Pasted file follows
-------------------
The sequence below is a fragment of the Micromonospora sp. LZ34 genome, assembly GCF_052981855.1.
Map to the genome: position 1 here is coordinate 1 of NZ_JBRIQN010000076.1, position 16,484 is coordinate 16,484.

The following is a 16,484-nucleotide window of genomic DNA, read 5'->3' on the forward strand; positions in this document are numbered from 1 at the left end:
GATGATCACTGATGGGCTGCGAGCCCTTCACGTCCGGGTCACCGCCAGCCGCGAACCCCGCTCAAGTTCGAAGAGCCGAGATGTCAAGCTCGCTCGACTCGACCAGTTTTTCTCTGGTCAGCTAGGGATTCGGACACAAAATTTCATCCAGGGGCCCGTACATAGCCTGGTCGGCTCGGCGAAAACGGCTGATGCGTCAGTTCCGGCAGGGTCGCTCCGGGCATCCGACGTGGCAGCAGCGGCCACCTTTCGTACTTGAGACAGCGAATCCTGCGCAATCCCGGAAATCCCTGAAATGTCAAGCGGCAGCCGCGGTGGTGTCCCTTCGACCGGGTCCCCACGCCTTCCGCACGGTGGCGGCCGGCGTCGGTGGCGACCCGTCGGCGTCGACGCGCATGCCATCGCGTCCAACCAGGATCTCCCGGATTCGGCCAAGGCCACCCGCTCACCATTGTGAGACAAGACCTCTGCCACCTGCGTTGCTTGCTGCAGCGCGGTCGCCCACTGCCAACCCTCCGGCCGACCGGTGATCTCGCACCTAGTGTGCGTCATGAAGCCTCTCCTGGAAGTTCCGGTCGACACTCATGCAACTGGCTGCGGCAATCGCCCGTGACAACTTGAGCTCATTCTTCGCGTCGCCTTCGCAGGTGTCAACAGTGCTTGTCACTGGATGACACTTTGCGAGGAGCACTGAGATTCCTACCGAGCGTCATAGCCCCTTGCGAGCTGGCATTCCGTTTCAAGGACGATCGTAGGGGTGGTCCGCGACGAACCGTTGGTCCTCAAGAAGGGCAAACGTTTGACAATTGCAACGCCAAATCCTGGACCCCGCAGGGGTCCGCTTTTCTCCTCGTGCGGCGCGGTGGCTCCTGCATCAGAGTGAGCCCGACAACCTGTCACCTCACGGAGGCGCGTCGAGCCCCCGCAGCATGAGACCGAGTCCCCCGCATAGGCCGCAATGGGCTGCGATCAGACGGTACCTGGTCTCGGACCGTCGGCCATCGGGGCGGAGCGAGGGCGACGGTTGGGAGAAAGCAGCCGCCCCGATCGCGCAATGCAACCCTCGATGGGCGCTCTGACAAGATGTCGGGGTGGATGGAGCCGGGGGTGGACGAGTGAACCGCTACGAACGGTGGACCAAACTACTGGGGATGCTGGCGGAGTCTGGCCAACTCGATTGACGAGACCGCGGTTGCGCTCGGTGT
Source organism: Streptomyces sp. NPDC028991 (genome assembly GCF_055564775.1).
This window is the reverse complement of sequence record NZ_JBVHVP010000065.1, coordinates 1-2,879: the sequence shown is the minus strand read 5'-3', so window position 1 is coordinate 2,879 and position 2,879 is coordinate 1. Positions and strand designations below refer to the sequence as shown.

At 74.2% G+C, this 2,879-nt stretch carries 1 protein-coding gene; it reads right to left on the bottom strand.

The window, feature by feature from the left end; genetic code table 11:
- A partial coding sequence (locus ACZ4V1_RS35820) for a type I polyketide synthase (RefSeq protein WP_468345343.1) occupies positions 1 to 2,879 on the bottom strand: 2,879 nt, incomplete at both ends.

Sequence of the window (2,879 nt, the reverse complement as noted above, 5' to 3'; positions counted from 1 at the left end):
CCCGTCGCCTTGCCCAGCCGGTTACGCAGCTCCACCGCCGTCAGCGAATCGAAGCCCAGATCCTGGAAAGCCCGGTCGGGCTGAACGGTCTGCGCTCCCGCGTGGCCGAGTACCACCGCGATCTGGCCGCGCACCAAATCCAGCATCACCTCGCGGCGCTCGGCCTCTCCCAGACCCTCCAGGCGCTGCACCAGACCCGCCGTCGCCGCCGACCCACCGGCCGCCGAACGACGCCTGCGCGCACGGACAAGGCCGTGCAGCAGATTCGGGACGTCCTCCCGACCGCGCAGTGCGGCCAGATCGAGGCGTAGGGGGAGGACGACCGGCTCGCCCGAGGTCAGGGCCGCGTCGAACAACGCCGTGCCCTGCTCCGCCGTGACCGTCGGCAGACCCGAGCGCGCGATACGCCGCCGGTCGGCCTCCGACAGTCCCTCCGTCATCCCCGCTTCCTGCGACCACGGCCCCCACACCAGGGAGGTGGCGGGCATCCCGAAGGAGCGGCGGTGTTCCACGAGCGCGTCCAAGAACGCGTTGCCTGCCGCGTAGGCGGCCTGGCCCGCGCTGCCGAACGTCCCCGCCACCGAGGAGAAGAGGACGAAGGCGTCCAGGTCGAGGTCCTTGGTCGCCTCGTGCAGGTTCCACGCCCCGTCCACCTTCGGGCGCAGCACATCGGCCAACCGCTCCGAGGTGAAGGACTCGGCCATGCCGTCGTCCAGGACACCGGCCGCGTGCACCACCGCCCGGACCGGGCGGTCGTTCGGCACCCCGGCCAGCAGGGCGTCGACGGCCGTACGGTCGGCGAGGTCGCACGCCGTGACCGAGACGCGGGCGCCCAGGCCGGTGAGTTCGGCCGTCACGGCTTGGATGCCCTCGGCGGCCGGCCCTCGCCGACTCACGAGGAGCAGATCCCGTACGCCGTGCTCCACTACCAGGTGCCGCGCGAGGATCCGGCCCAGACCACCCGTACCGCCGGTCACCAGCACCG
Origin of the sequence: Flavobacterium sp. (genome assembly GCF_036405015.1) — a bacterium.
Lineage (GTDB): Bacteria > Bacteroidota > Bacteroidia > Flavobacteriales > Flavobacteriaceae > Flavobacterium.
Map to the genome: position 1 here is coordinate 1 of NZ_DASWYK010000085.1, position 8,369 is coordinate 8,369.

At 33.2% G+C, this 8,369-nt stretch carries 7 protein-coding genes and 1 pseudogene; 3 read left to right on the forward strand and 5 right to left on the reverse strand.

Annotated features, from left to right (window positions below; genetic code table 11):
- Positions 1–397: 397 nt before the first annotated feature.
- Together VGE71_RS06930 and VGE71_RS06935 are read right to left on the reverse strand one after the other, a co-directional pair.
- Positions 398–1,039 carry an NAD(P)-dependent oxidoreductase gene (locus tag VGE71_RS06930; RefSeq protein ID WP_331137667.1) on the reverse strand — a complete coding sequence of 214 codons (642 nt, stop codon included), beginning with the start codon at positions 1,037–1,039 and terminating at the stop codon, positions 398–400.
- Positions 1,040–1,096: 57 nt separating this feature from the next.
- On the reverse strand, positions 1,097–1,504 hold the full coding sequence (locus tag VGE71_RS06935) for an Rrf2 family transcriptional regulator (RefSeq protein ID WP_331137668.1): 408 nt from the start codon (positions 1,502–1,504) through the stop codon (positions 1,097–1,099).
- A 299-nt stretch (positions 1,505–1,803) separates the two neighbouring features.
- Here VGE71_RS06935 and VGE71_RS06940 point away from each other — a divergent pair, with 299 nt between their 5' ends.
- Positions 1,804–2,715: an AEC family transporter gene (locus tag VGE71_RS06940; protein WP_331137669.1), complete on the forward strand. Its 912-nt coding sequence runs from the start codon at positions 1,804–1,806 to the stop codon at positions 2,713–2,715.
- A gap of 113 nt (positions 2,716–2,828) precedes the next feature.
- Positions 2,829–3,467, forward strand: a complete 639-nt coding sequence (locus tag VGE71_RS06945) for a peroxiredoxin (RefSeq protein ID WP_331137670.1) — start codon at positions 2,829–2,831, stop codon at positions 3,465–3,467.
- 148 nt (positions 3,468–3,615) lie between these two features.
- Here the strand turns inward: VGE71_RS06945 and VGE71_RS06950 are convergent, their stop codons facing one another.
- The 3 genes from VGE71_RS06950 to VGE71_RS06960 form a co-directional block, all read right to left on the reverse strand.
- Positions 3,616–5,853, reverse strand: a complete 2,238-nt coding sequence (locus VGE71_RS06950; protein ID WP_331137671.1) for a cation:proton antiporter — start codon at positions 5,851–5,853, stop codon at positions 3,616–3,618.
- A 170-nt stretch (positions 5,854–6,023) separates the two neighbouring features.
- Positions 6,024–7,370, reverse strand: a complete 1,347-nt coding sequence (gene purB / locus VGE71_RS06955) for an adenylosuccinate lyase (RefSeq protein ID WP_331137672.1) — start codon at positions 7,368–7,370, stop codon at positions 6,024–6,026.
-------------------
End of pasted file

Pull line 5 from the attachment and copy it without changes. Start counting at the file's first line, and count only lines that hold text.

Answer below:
Source organism: Streptomyces sp. NPDC028991 (genome assembly GCF_055564775.1).